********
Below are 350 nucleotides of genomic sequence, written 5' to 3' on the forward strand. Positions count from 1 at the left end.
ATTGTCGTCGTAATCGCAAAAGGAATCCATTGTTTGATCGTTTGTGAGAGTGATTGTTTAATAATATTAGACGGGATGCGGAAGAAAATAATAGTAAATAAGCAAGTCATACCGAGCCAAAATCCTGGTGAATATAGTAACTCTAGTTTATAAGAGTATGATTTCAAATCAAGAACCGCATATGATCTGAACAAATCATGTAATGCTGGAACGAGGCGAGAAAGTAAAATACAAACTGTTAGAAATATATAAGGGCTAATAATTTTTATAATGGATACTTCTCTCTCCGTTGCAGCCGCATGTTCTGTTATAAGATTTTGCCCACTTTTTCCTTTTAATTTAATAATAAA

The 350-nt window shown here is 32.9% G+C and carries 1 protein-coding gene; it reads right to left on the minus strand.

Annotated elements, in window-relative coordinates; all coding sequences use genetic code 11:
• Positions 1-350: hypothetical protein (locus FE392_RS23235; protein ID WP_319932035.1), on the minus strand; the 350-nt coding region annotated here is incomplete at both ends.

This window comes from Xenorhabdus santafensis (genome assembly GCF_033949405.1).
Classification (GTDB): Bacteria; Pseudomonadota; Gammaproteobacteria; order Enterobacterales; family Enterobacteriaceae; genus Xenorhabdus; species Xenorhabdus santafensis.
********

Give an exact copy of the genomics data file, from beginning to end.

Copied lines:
Below are 350 nucleotides of genomic sequence, written 5' to 3' on the forward strand. Positions count from 1 at the left end.
ATTGTCGTCGTAATCGCAAAAGGAATCCATTGTTTGATCGTTTGTGAGAGTGATTGTTTAATAATATTAGACGGGATGCGGAAGAAAATAATAGTAAATAAGCAAGTCATACCGAGCCAAAATCCTGGTGAATATAGTAACTCTAGTTTATAAGAGTATGATTTCAAATCAAGAACCGCATATGATCTGAACAAATCATGTAATGCTGGAACGAGGCGAGAAAGTAAAATACAAACTGTTAGAAATATATAAGGGCTAATAATTTTTATAATGGATACTTCTCTCTCCGTTGCAGCCGCATGTTCTGTTATAAGATTTTGCCCACTTTTTCCTTTTAATTTAATAATAAA

The 350-nt window shown here is 32.9% G+C and carries 1 protein-coding gene; it reads right to left on the minus strand.

Annotated elements, in window-relative coordinates; all coding sequences use genetic code 11:
• Positions 1-350: hypothetical protein (locus FE392_RS23235; protein ID WP_319932035.1), on the minus strand; the 350-nt coding region annotated here is incomplete at both ends.

This window comes from Xenorhabdus santafensis (genome assembly GCF_033949405.1).
Classification (GTDB): Bacteria; Pseudomonadota; Gammaproteobacteria; order Enterobacterales; family Enterobacteriaceae; genus Xenorhabdus; species Xenorhabdus santafensis.